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Am J Manag Care. 2010 Oct;16(10):741-50.

Variation in prescription use and spending for lipid-lowering and diabetes medications in the Veterans Affairs Healthcare System.

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  • 1Center for Health Equity Research and Promotion, VA Pittsburgh Healthcare System, Pittsburgh, PA 15206, USA. walid.gellad@va.gov



To examine variation in outpatient prescription use and spending for hyperlipidemia and diabetes mellitus in the Veterans Affairs Healthcare System (VA) and its association with quality measures for these conditions.




We compared outpatient prescription use, spending, and quality of care across 135 VA medical centers (VAMCs) in fiscal year 2008, including 2.3 million patients dispensed lipid-lowering medications and 981,031 patients dispensed diabetes medications. At each facility, we calculated VAMC-level cost per patient for these medications, the proportion of patients taking brand-name drugs, and Healthcare Effectiveness Data and Information Set (HEDIS) scores for hyperlipidemia (low-density lipoprotein cholesterol level <100 mg/dL) and for diabetes (glycosylated hemoglobin level >9% or not measured).


The median cost per patient for lipid-lowering agents in fiscal year 2008 was $49.60 and varied from $39.68 in the least expensive quartile of VAMCs to $69.57 in the most expensive quartile (P < .001). For diabetes agents, the median cost per patient was $158.34 and varied from $123.34 in the least expensive quartile to $198.31 in the most expensive quartile (P < .001). The proportion of patients dispensed brand-name oral drugs among these classes in the most expensive quartile of VAMCs was twice that in the least expensive quartile (P < .001). There was no correlation between VAMC-level prescription spending and performance on HEDIS measures for lipid-lowering drugs (r = 0.12 and r = 0.07) or for diabetes agents (r = -0.10).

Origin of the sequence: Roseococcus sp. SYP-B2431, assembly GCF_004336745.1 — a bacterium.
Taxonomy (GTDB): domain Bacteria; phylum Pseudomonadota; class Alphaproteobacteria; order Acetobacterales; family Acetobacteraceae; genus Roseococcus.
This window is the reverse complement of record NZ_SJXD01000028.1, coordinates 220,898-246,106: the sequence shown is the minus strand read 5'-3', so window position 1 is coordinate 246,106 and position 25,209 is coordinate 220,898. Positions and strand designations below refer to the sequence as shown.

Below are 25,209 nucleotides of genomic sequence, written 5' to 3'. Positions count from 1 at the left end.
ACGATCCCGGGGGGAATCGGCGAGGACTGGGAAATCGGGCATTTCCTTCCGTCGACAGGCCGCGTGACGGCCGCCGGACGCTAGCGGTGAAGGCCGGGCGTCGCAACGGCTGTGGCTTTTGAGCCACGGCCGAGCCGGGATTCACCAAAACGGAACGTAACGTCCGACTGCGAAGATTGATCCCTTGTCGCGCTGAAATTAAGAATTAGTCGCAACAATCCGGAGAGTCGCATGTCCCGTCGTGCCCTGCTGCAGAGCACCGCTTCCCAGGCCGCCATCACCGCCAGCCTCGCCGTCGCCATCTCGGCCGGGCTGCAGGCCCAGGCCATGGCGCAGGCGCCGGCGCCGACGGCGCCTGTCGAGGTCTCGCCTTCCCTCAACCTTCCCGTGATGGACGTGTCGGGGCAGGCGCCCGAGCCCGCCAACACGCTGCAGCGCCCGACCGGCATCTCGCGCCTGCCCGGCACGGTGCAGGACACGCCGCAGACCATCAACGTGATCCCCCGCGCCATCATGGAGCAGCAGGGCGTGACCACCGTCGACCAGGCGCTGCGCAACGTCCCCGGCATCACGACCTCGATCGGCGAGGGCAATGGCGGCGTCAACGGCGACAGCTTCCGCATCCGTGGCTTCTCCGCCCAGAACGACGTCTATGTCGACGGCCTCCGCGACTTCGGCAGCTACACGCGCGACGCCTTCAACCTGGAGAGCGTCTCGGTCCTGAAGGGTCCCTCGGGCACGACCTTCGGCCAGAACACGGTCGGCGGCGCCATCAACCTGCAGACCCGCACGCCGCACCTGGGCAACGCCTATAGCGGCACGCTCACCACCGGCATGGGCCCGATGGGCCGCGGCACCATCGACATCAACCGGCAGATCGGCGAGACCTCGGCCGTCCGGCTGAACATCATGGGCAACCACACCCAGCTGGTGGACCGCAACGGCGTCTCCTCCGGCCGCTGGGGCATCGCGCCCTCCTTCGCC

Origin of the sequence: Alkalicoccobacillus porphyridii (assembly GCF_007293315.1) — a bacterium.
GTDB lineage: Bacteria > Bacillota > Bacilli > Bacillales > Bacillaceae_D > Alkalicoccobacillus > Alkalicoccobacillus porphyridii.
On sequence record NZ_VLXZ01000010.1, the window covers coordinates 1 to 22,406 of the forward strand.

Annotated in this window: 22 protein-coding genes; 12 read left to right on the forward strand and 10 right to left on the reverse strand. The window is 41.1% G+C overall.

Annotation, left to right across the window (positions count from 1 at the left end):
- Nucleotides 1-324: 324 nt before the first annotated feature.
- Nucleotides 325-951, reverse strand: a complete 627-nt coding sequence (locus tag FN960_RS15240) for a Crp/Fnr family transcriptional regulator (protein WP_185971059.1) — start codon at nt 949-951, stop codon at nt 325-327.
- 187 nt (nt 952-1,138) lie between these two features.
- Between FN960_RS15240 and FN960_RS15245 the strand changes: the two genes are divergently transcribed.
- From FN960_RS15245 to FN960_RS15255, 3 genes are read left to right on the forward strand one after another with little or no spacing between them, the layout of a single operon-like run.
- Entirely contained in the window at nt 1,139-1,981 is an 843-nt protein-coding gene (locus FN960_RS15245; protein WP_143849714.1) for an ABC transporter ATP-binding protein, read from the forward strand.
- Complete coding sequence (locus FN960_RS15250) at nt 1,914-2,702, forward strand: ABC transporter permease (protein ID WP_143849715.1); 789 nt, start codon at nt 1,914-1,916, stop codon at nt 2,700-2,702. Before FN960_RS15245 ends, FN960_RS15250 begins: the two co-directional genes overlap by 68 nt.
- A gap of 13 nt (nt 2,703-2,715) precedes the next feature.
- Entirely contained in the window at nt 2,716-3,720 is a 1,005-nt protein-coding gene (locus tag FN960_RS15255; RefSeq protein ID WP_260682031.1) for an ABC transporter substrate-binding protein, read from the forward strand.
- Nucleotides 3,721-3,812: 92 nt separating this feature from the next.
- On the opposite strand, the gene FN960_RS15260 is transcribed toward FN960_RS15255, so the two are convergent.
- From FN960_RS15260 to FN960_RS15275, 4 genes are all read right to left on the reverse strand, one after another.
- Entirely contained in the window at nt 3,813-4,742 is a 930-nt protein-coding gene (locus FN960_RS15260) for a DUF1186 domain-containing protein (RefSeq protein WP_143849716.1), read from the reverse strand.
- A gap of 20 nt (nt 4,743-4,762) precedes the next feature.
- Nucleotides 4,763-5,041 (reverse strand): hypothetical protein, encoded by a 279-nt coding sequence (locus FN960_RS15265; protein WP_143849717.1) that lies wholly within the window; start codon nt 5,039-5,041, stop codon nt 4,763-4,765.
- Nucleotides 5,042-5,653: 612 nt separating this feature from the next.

Despite the existence of a closely managed formulary, significant variation in prescription spending and use of brand-name drugs exists in the VA. Although we could not explicitly risk-adjust, there appears to be no relationship between prescription spending and quality of care.

[PubMed - indexed for MEDLINE]
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